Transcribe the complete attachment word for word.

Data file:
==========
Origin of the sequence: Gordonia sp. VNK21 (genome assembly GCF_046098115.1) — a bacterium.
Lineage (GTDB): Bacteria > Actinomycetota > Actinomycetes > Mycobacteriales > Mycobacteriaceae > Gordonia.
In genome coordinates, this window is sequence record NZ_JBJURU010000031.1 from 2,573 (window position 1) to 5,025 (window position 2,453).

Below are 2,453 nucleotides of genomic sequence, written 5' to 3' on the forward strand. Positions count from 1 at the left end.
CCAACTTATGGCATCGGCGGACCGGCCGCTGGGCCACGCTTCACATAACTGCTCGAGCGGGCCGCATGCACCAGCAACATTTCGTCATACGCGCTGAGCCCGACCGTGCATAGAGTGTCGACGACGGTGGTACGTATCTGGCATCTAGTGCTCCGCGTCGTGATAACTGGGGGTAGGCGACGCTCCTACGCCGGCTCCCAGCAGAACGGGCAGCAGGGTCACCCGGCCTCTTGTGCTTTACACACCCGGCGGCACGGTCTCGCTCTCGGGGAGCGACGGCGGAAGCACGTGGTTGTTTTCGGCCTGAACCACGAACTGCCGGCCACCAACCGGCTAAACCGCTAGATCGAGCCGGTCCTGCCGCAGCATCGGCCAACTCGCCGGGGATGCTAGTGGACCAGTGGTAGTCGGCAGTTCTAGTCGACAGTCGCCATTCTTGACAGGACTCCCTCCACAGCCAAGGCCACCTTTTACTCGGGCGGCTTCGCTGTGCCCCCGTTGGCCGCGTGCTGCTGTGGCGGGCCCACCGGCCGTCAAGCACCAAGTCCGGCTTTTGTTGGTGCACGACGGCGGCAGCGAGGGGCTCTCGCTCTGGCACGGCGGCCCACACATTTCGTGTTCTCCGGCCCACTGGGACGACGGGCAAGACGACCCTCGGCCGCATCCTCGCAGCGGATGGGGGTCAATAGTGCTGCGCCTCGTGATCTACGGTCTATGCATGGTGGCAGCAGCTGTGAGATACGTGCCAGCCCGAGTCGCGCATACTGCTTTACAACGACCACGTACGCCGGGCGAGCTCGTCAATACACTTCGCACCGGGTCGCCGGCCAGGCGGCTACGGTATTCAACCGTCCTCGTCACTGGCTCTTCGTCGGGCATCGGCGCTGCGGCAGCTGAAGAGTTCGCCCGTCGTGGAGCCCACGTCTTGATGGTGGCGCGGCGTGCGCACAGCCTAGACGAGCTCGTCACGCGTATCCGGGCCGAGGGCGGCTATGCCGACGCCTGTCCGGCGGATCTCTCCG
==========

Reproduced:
Origin of the sequence: Gordonia sp. VNK21 (genome assembly GCF_046098115.1) — a bacterium.
Lineage (GTDB): Bacteria > Actinomycetota > Actinomycetes > Mycobacteriales > Mycobacteriaceae > Gordonia.
In genome coordinates, this window is sequence record NZ_JBJURU010000031.1 from 2,573 (window position 1) to 5,025 (window position 2,453).

Below are 2,453 nucleotides of genomic sequence, written 5' to 3' on the forward strand. Positions count from 1 at the left end.
CCAACTTATGGCATCGGCGGACCGGCCGCTGGGCCACGCTTCACATAACTGCTCGAGCGGGCCGCATGCACCAGCAACATTTCGTCATACGCGCTGAGCCCGACCGTGCATAGAGTGTCGACGACGGTGGTACGTATCTGGCATCTAGTGCTCCGCGTCGTGATAACTGGGGGTAGGCGACGCTCCTACGCCGGCTCCCAGCAGAACGGGCAGCAGGGTCACCCGGCCTCTTGTGCTTTACACACCCGGCGGCACGGTCTCGCTCTCGGGGAGCGACGGCGGAAGCACGTGGTTGTTTTCGGCCTGAACCACGAACTGCCGGCCACCAACCGGCTAAACCGCTAGATCGAGCCGGTCCTGCCGCAGCATCGGCCAACTCGCCGGGGATGCTAGTGGACCAGTGGTAGTCGGCAGTTCTAGTCGACAGTCGCCATTCTTGACAGGACTCCCTCCACAGCCAAGGCCACCTTTTACTCGGGCGGCTTCGCTGTGCCCCCGTTGGCCGCGTGCTGCTGTGGCGGGCCCACCGGCCGTCAAGCACCAAGTCCGGCTTTTGTTGGTGCACGACGGCGGCAGCGAGGGGCTCTCGCTCTGGCACGGCGGCCCACACATTTCGTGTTCTCCGGCCCACTGGGACGACGGGCAAGACGACCCTCGGCCGCATCCTCGCAGCGGATGGGGGTCAATAGTGCTGCGCCTCGTGATCTACGGTCTATGCATGGTGGCAGCAGCTGTGAGATACGTGCCAGCCCGAGTCGCGCATACTGCTTTACAACGACCACGTACGCCGGGCGAGCTCGTCAATACACTTCGCACCGGGTCGCCGGCCAGGCGGCTACGGTATTCAACCGTCCTCGTCACTGGCTCTTCGTCGGGCATCGGCGCTGCGGCAGCTGAAGAGTTCGCCCGTCGTGGAGCCCACGTCTTGATGGTGGCGCGGCGTGCGCACAGCCTAGACGAGCTCGTCACGCGTATCCGGGCCGAGGGCGGCTATGCCGACGCCTGTCCGGCGGATCTCTCCG